Hollywood. The name alone evokes images of glamour and movie stars. And the junction of Hollywood and Vine was ground zero--the best possible place to catch a film, glimpse a movie star, shop at a smart store or dine in one of the Southland's hottest spots, surrounded by celebrities. By the early 1960s, however, Hollywood's glitter was replaced by grit and the fabled crossroads became more a state-of-mind than a sought-after destination.
Los Angeles is continually attempting to reclaim its storied past, and has launched a series of projects to rehabilitate Hollywood Boulevard. Meanwhile, a quick solution awaits at the nearly abandoned intersection of Hollywood and Vine. A discreet corridor along Vine, from Yucca to Sunset, offers an manageable opportunity to recreate an authentic Hollywood.
Several of the Hollywood Boulevard projects are admirable attempts to instill new life. The Egyptian Theater-American Cinematheque appears to be successfully blending historical accuracy with cutting-edge technology. Unfortunately in other areas of Hollywood, concern for historical authenticity continues to be either misguided or lacking. The Cinerama Dome project seems destined to follow in the footsteps of the Hollywood Galaxy complex: a bad pseudo-pedestrian mall with veiled historical references.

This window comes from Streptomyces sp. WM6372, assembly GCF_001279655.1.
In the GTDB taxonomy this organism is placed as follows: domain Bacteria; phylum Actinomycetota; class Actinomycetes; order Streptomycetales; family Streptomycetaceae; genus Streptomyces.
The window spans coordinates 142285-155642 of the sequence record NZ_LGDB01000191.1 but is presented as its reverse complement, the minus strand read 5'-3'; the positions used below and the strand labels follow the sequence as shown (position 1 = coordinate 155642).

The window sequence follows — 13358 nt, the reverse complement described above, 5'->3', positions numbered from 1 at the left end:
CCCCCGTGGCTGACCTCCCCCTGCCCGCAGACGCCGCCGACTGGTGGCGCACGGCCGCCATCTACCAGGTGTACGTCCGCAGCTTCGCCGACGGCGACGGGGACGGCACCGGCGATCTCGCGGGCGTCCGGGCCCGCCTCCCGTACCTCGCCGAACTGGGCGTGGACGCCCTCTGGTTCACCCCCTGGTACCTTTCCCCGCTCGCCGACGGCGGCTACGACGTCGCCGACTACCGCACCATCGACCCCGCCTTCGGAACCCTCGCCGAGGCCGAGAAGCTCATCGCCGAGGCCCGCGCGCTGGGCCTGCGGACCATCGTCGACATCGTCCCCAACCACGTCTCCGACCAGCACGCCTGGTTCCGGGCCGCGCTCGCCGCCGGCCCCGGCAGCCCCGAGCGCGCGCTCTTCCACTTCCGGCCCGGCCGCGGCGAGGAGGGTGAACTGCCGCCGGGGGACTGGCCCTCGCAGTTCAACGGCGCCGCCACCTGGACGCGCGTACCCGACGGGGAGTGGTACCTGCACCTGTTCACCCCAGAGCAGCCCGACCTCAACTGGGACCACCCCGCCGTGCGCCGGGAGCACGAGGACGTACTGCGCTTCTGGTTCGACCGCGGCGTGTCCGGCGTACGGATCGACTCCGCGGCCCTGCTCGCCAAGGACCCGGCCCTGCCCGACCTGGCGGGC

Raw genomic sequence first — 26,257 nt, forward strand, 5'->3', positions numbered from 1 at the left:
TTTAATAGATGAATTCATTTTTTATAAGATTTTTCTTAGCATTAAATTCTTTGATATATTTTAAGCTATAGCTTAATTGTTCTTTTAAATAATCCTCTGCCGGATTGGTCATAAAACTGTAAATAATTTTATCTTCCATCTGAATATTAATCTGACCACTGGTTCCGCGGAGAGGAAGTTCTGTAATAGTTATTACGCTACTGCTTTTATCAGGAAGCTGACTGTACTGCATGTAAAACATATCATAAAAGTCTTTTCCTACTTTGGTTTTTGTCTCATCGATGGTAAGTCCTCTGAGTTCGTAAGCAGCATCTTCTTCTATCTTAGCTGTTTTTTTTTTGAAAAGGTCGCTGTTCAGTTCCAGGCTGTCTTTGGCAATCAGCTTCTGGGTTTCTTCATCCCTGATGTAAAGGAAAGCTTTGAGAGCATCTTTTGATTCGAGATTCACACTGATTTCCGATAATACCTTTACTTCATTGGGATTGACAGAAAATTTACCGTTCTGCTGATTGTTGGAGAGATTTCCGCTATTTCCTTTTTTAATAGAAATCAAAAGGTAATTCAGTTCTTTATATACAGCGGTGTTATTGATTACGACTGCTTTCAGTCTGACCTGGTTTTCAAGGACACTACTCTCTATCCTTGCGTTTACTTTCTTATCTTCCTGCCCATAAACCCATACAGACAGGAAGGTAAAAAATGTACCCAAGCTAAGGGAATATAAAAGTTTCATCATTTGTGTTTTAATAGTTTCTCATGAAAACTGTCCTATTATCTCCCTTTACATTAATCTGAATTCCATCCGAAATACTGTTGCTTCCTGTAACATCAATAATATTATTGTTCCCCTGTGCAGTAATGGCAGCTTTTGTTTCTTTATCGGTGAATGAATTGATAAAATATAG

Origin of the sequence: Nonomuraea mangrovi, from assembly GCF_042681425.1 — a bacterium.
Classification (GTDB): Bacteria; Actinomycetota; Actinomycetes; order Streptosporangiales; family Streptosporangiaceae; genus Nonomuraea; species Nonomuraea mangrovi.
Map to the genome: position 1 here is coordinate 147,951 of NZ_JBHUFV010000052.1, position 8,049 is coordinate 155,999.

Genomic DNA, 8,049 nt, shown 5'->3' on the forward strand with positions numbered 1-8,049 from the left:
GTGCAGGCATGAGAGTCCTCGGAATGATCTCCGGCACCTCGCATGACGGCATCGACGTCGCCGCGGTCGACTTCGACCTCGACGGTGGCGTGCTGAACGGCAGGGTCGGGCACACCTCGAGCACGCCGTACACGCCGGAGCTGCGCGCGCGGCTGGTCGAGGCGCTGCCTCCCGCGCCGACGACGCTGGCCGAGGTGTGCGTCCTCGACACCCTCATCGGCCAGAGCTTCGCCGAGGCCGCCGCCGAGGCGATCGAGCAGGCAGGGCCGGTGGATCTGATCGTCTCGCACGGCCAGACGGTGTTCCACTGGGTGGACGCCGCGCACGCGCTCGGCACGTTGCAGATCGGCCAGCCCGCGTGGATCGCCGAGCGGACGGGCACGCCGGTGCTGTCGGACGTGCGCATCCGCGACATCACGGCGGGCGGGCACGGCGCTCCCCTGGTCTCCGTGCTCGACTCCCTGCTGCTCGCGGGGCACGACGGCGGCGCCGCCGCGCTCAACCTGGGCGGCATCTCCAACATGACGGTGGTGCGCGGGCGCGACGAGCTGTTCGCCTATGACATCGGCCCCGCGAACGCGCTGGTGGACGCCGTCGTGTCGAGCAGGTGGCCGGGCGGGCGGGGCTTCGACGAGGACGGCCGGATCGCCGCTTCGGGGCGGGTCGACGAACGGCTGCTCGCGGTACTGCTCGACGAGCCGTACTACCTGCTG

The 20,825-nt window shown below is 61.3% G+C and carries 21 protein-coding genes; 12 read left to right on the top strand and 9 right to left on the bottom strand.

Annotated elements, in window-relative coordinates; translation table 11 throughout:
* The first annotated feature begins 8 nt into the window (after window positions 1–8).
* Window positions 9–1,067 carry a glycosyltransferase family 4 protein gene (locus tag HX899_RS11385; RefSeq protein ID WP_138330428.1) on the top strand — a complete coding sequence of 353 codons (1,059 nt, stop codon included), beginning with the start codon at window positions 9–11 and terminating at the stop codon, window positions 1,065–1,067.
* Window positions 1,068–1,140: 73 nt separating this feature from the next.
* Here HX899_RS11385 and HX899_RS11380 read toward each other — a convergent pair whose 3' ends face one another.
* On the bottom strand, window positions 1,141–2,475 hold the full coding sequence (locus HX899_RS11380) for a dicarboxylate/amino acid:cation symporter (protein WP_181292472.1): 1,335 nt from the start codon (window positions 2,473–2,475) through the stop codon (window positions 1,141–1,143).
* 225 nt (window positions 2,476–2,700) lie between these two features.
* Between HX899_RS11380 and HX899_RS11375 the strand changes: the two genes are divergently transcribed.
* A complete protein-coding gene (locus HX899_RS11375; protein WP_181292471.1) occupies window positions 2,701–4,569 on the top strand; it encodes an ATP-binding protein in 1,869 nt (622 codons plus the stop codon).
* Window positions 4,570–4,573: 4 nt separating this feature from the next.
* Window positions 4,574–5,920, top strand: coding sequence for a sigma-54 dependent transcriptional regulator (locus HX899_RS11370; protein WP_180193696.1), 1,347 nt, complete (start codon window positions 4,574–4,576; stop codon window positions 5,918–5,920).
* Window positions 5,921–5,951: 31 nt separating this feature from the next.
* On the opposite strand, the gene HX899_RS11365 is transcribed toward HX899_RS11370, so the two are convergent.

This false nostalgia masquerading as something real has been a common architectural conceit of developers too lazy to seek out the genuine article. It doesn't work. But Hollywood, with its rich architectural history, can and does. Mann's (Grauman's) Chinese Theater and Walt Disney's El Capitan Theater are prime examples.
Walk down Vine today, from Yucca to Sunset, and it's almost impossible to visualize its famed past. But a review of Vine Street history reveals why the street could and should be reconstructed.
Vine's ties to movie-making date back more than 75 years. In 1912, Lasky Studios, soon to be renamed Paramount, opened at Selma and Vine. Development flourished around the new studio, and commercial buildings soon replaced the surrounding lemon groves.